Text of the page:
When shooting in low light with a film camera or DSLR, your answer to getting the right exposure is a long shutter speed. The smartphone’s answer to controlling shutter speed (or simulating it)? Apps! Try Manual (iOS) or Manual Camera (Google Play) – both let you control how long the shutter on the camera stays open.
The best way of preventing motion blur and getting a tack-sharp photo during a long exposure is to keep your camera stable. In this case, you’ll want to use a mobile tripod or a portable alternative like the Glif stand.
One thing that comes out to play at night: car lights. Set your phone to a long exposure and frame a road busy with cars. It’s an idea that can be infinitely varied: boats on a bay, cars crossing a bridge, or even planes flying overhead. Here’s a great project by Kevin Cooley that captures the light trails of airplanes overhead and Tsuneaki Hiramatsu’s photos of the firefly flight paths. Check out this tutorial on photographing firefly light trails.
Darkness may prevent you from getting the perfectly-lit shot. But the long exposures and big contrasts actually make for a great opportunity to take abstract or surreal photos: Consider the darkness a backdrop in front of which you can isolate shapes and colors – it’ll make your photos more mysterious, weirder, and also more wonderful.
When it’s dark, you can always use extra light on what you’re shooting. Your phone’s flash is convenient, so why not put it to use? Since the flash will be somewhat harsh and flat, there are a couple of ways to adapt it. Try placing tissue or paper over the flash to soften the light, or use a color filter to give it a different feel. You can also use your flash to dramatically lighten up an object close to you – which will make it stand out, but has a great effect.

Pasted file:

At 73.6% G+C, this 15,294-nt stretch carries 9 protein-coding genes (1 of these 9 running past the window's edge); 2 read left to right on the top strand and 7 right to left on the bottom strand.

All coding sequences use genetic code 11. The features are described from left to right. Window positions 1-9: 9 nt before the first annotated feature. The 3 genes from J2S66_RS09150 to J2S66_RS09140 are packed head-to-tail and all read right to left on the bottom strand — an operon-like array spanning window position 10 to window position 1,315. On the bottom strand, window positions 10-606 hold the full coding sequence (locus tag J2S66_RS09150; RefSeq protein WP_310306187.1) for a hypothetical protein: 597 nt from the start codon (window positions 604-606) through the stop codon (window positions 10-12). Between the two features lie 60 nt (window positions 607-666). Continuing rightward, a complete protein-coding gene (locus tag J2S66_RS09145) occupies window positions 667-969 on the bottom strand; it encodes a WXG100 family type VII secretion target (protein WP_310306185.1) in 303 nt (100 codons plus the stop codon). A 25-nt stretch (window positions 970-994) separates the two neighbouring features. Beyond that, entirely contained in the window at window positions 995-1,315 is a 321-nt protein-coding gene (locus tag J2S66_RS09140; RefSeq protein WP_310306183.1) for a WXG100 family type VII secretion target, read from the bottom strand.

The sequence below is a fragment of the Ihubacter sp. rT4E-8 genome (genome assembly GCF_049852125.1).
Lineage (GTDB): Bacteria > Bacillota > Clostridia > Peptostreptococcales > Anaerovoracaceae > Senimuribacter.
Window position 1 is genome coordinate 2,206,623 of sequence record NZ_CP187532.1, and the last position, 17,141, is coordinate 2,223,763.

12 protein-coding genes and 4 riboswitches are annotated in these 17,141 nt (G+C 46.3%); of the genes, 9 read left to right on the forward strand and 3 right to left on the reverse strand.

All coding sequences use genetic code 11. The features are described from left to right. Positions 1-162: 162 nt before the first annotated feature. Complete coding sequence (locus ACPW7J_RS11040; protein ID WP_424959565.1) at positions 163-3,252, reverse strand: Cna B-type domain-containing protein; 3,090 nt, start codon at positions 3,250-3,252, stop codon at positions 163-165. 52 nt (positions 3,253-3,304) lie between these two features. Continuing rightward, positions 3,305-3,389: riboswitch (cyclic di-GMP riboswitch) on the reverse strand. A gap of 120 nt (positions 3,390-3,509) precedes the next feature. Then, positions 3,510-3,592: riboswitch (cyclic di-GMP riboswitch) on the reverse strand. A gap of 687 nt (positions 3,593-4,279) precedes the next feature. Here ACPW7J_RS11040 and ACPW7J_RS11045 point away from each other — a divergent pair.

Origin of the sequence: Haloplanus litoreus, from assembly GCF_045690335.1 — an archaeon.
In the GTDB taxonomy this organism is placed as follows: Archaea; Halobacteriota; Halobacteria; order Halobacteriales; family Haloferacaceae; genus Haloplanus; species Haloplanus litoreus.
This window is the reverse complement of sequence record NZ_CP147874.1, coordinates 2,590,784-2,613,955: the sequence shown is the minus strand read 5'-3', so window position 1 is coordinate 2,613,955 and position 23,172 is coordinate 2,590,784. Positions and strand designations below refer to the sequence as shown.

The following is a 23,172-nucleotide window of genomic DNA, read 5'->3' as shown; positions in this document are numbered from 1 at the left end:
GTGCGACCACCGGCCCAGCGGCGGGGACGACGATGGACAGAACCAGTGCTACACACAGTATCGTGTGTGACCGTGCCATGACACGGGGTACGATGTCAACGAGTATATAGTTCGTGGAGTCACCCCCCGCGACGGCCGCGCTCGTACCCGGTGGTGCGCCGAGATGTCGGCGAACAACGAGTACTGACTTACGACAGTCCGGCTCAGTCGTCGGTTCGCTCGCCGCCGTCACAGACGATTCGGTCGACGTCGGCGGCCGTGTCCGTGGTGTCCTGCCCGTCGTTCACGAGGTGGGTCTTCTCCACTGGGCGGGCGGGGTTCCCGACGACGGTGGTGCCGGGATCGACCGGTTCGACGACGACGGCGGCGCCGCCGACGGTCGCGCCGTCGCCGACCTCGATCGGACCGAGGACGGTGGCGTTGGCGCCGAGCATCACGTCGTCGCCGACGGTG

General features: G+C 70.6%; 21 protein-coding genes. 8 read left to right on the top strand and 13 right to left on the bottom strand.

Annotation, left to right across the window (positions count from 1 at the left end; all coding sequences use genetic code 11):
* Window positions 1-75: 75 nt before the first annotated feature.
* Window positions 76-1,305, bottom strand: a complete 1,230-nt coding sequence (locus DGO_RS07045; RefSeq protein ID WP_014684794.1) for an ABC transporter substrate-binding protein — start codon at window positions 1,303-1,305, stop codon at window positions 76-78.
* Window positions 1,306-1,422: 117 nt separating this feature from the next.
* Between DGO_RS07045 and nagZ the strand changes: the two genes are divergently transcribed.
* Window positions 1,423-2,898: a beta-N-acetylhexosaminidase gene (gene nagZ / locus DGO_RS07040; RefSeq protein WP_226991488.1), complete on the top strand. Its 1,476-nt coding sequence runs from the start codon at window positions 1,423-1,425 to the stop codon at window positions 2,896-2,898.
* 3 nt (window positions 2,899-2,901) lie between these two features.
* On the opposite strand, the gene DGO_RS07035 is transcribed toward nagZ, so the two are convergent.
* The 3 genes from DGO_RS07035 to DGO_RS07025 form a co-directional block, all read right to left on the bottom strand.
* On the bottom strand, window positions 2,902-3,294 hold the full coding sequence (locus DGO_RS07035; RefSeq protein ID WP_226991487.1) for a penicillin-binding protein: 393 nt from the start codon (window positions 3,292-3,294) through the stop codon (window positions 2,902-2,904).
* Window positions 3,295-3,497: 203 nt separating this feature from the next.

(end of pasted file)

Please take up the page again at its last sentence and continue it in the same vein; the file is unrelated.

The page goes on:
These days, there are all kinds of amazing mobile accessories, in particular those that will allow you control the lighting in your night photos better than your phone’s built-in flash. See The Pocket Spotlight and the Smartphone Ring Light. Don’t limit yourself there: flashlights, lamps, bike lights are all handy ways to get extra lighting into your photo. Find some DIY photography lighting ideas in our guide.
When shooting in low-light, exposure and contrast are your friends in the photo editing toolbox. Try the editing tools in the EyeEm app – you’ll find everything you need in there.
Low light and high ISOs can lead to noise in your photo. But a little grain doesn’t ruin it: Edit your photo to turn those flaws around. For example, grain is often valued by photographers for its dramatic effect. Got a photo that’s too grainy and doesn’t have great colors? Just make it black and white, maybe brighten it up a little and you’ll be emulating a very classic photographic style.
Night can be a time to find extreme lighting situations, and backlighting is just one way to get a creative visual effect. Catch silhouettes in front of store windows, street lights, or wherever lights conveniently shine behind your subject.
City lights and storefronts, neon signs and strobe lights – you simply can’t get this during the day, so take the time to see how you can creatively use them.